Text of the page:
Bill Friday never forgot his black and gold roots
The late UNC president got his start on the Old Campus
William C. “Bill” Friday, the former University of North Carolina president and one of the most influential North Carolinians of the 20th century, never forgot his black and gold roots on the Old Campus.
Friday, 92, died Oct. 12 in Chapel Hill. He attended Wake Forest in 1937-38 before transferring to N.C. State, but he always credited Wake Forest with giving him a chance for an education. (Read a tribute from President Nathan O. Hatch.)
Last October, he returned to the Old Campus to speak at the annual meeting of the Wake Forest College Birthplace Society. He vividly recalled Dean D.B. Bryan offering him a $50 scholarship to cover half the cost of tuition in 1937.
“That’s how Bill Friday ever got any education beyond high school,” he said. “He and this institution that day began to change my life forever. So I’m here to say thank you. What I experienced, I’m sure hundreds of others did in those very dark and hard days that were so trying for everybody.”
Provost Emeritus Edwin G. Wilson (’43) had known Friday since the 1950s. “I treasured him as a personal friend,” Wilson said. “He was very faithful to Wake Forest. On every occasion that I can recall that he might have had an opportunity to mention Wake Forest, he did, with affection and appreciation. He was always available whenever he could contribute his time or his talents to Wake Forest.”
Friday received an honorary Doctor of Laws degree from Wake Forest in 1957. He spoke at the inaugurations of Presidents James Ralph Scales in 1968 and Thomas K. Hearn Jr. in 1983. He also spoke on campus at a special convocation in 1980 to mark the beginning of the Sesquicentennial Capital Campaign and announcement of a new financial arrangement between Wake Forest and the Z. Smith Reynolds Foundation.
Friday grew up in the small Gaston County, North Carolina, town of Dallas during the Great Depression. After graduating from N.C. State – his father encouraged him to transfer there so he could study textiles – he served in the U.S. Navy and earned his law degree from UNC. He was an assistant to outgoing UNC President Gordon Gray when he was named interim president of the UNC system in 1956.
When he retired in 1986, he was the longest serving university president in the 20th century and one of the most admired. During his long tenure, he transformed UNC into one of the top universities in the country and led the expansion of the UNC system from three to 16 campuses. He helped form the ACC, the Research Triangle Park and North Carolina Public Television. He began hosting his long-running television show, North Carolina People, on UNC-TV, in 1981.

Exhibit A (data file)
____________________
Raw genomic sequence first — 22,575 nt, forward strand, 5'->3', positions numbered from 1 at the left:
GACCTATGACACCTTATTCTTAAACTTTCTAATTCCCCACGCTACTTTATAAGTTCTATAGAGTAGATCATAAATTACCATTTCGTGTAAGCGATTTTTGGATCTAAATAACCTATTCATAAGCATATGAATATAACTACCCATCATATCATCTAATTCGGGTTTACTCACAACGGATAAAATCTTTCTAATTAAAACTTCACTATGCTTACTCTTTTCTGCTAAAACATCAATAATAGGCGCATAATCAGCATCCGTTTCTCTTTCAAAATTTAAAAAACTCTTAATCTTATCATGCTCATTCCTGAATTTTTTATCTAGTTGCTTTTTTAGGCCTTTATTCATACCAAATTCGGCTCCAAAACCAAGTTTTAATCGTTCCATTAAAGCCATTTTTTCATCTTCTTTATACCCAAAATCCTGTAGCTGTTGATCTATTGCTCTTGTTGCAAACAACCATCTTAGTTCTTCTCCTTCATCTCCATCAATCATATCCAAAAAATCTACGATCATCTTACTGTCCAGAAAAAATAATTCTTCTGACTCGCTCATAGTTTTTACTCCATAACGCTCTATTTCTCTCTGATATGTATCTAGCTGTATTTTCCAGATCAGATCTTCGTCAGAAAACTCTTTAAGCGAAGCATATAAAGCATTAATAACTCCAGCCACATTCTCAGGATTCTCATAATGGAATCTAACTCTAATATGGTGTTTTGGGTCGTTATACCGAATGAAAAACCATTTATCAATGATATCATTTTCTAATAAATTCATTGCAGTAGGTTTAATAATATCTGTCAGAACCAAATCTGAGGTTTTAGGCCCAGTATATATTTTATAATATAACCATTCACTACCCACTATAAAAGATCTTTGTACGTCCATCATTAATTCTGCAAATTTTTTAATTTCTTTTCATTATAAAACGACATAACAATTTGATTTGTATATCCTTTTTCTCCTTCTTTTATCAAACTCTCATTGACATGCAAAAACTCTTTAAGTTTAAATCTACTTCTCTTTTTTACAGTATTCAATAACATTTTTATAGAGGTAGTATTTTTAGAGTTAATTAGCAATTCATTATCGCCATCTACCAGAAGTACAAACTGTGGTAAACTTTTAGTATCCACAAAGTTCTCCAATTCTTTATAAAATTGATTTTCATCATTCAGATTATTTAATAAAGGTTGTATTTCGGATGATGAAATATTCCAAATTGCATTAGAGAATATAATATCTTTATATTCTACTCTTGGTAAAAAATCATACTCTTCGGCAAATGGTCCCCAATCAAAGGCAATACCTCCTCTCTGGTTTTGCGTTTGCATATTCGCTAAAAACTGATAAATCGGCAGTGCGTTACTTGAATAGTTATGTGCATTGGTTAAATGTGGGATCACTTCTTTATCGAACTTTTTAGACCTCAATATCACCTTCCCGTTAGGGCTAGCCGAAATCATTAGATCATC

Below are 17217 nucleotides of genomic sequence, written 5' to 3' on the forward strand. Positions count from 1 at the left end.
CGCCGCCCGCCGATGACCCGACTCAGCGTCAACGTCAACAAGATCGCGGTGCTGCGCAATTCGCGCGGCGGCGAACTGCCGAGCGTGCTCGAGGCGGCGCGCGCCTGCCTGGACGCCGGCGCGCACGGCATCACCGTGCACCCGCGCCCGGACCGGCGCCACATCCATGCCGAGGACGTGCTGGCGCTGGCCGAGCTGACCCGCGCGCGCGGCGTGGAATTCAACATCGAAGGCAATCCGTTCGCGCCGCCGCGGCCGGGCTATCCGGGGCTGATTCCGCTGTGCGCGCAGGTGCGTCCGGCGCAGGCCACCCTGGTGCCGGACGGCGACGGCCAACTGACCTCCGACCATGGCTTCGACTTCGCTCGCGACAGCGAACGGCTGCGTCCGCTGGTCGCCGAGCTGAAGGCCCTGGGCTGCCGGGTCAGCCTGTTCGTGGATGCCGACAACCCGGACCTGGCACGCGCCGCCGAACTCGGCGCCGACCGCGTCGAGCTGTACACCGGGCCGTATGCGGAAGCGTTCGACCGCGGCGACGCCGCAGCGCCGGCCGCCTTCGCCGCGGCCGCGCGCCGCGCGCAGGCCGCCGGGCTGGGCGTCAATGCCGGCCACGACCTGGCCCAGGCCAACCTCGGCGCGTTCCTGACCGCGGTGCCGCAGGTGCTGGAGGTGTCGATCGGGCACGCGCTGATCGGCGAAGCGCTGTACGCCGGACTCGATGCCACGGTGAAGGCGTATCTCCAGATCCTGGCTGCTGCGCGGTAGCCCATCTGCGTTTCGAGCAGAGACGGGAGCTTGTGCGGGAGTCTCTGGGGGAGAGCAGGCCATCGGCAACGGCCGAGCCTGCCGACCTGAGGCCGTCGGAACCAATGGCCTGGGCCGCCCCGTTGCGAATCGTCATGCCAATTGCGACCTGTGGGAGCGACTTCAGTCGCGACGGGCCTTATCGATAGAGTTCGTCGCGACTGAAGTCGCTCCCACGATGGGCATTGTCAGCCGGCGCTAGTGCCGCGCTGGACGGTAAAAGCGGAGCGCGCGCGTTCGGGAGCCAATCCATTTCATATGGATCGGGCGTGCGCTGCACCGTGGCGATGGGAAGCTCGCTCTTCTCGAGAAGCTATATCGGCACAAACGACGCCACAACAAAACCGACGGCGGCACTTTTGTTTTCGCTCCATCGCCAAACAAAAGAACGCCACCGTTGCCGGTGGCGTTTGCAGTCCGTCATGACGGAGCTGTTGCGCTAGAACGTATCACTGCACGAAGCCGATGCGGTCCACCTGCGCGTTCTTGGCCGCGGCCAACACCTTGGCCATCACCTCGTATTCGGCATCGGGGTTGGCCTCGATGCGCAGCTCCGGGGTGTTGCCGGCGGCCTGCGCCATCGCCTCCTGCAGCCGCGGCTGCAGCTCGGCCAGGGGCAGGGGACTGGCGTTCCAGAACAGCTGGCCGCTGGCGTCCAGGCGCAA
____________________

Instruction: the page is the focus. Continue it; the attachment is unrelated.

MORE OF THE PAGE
When Friday visited the Old Campus last year, Susan P. Brinkley (’62), president of the Birthplace Society, arranged for him to tour the Royall-Luddy house where he lived when he was a student. She said Friday told her that the visit brought back wonderful memories. “These experiences, 70 years later, are still as bright in my mind as yesterday morning,” Friday said during his visit.
Friday’s three younger brothers – Rutherford (’43), David (’48) and John (’48) – graduated from Wake Forest. “The Friday family is a Wake Forest family,” Bill Friday told the Birthplace Society. “Whenever I would go home at Christmas, Rudd, Dave and John would line up at the front door, and I had to sing the first verse of the Wake Forest alma mater or I didn’t get in the house.”
After Friday visited the Old Campus, he invited Brinkley to appear on “North Carolina People” in May. For 27 minutes, with Brinkley as much a willing listener as the guest on the show, Friday talked about the many faculty members he fondly remembered from his time at Wake Forest.
“His director told me that he (Friday) had really been looking forward to the show as an opportunity to look back on his own journey” at Wake Forest, Brinkley said. “I still remember the twinkle in his eye. He had such a desire to reminisce. When the show ended he still had a list of people that he wanted to talk about.”
Friday was an active member of the Birthplace Society, Brinkley said. “His life exemplified Pro Humanitate and the liberal arts education that he got at Wake Forest,” she said. “That helped form his whole career and was an important part of his life.”
After retiring from UNC, Friday remained a leading advocate for higher education and athletic reform. He was a founding co-chairman of the Knight Commission on Intercollegiate Athletics, which he chaired from 1989 until 2005, when he was succeeded by Hearn.
At Hearn’s inauguration in 1983, Friday delivered the welcome from North Carolina colleges and universities. “Oh, Here’s to Wake Forest! I learned those historic words … as a freshman arriving at that lovely old campus, excited, grateful, and half scared to death,” Friday, then president of the University of North Carolina, said. “Yes, dear Old Wake Forest – Thine is a noble name indeed, and this day and this hour we give thanks for such a glorious heritage.”